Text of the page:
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 Bacterial identification 
  in the diagnostic 
  laboratory versus 

Composition and  
      Structure of 

Infection of host cells
Phage multiplication


  Vibrio, Campylobacter
  and Helicobacter









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Dr. Gene Mayer
Medical Microbiology, MBIM 650/720  Lecture 31

           © CellsAlive - James A. Sullivan


To describe the general composition and structure of bacteriophage.
To discuss the infectious process and the lytic multiplication cycle.
To explain the lysogenic cycle and its regulation.


A. Definition - Bacteriophage (phage) are obligate intracellular parasites that multiply inside bacteria by making use of some or all of the host biosynthetic machinery (i.e., viruses that infect bacteria.).

There are many similarities between bacteriophages and animal cell viruses. Thus, bacteriophage can be viewed as model systems for animal cell viruses. In addition a knowledge of the life cycle of bacteriophage is necessary to understand one of the mechanisms by which bacterial genes can be transferred from one bacterium to another.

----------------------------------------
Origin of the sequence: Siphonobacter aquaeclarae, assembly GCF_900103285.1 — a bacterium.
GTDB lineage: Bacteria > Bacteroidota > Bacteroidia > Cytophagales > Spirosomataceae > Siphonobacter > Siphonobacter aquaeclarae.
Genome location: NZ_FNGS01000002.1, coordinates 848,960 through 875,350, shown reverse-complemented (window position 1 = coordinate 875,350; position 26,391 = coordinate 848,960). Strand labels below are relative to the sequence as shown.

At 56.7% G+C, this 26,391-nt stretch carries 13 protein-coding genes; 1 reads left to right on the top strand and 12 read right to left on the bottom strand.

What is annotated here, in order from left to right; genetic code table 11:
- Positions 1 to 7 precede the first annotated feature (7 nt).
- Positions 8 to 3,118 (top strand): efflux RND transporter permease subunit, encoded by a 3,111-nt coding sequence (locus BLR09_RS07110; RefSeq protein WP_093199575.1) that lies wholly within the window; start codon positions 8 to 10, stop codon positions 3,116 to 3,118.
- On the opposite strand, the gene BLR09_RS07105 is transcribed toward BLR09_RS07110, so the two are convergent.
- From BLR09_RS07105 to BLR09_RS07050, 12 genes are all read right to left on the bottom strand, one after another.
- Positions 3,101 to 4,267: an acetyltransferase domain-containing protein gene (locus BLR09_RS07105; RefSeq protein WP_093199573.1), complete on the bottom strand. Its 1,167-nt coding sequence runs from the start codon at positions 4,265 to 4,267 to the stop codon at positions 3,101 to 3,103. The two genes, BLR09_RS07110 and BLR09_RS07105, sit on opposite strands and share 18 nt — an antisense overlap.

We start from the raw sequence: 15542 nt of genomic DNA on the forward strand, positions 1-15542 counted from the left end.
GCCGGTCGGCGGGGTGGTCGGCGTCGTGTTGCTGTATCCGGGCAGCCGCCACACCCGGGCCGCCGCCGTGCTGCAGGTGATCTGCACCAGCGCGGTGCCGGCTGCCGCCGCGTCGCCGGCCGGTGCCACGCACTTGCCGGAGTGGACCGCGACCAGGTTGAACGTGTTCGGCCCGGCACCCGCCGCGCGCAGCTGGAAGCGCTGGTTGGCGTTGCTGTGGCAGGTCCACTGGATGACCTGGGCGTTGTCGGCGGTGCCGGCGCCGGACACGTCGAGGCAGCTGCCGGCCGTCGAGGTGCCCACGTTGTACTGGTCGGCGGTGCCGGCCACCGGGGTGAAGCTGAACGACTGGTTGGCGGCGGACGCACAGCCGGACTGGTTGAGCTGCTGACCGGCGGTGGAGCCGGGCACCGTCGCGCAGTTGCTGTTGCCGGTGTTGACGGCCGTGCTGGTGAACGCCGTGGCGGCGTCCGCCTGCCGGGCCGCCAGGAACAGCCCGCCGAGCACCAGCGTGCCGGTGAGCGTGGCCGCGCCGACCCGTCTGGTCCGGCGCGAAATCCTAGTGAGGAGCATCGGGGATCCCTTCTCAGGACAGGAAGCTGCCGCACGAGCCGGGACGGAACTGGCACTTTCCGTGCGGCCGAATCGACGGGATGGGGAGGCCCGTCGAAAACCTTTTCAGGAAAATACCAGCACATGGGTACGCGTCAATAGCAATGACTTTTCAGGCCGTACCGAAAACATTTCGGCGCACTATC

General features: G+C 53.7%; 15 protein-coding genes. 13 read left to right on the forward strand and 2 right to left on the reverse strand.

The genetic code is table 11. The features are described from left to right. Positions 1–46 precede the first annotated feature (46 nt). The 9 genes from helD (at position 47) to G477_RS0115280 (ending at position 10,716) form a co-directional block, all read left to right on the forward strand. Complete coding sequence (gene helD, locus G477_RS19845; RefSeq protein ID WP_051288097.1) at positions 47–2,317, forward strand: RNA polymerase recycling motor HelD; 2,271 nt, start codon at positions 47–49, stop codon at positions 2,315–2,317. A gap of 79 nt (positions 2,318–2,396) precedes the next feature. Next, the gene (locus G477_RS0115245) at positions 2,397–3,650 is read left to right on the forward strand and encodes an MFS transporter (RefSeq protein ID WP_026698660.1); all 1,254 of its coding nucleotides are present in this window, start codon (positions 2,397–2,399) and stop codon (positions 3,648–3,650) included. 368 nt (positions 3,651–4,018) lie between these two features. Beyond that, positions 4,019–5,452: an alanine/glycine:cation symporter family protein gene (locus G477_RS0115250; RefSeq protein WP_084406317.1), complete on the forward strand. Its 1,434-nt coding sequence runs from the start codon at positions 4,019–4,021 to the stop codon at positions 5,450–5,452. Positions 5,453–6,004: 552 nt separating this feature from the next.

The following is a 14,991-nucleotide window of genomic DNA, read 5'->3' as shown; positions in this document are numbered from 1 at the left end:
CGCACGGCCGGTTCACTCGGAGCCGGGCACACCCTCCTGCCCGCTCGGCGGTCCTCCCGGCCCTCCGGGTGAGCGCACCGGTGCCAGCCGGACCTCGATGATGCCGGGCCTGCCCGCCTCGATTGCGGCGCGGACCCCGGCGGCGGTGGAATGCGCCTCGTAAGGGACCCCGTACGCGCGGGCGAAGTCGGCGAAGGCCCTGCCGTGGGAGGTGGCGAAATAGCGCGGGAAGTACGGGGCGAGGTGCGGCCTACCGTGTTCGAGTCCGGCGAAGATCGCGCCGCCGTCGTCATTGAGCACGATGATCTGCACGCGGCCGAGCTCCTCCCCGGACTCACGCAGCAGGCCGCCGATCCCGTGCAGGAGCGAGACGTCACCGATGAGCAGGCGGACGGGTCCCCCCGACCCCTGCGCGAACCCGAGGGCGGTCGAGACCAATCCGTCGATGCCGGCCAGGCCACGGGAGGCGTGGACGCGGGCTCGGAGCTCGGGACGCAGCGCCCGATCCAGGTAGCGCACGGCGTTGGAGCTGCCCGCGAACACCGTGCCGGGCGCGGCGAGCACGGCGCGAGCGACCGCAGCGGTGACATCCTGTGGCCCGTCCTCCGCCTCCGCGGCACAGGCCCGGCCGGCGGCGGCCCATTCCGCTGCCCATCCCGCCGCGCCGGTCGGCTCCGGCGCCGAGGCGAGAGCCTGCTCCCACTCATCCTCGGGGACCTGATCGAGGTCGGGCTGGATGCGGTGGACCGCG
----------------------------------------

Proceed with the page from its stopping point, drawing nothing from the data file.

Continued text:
At one time it was thought that the use of bacteriophage might be an effective way to treat bacterial infections, but it soon became apparent that phage are quickly removed from the body and thus, were of little clinical value. However, bacteriophage are used in the diagnostic laboratory for the identification of pathogenic bacteria (phage typing). Although phage typing is not used in the routine clinical laboratory, it is used in reference laboratories for epidemiological purposes. Recently, new interest has developed in the possible use of bacteriophage for treatment of bacterial infections and in prophylaxis. Whether bacteriophage will be used in clinical medicine remains to be determined.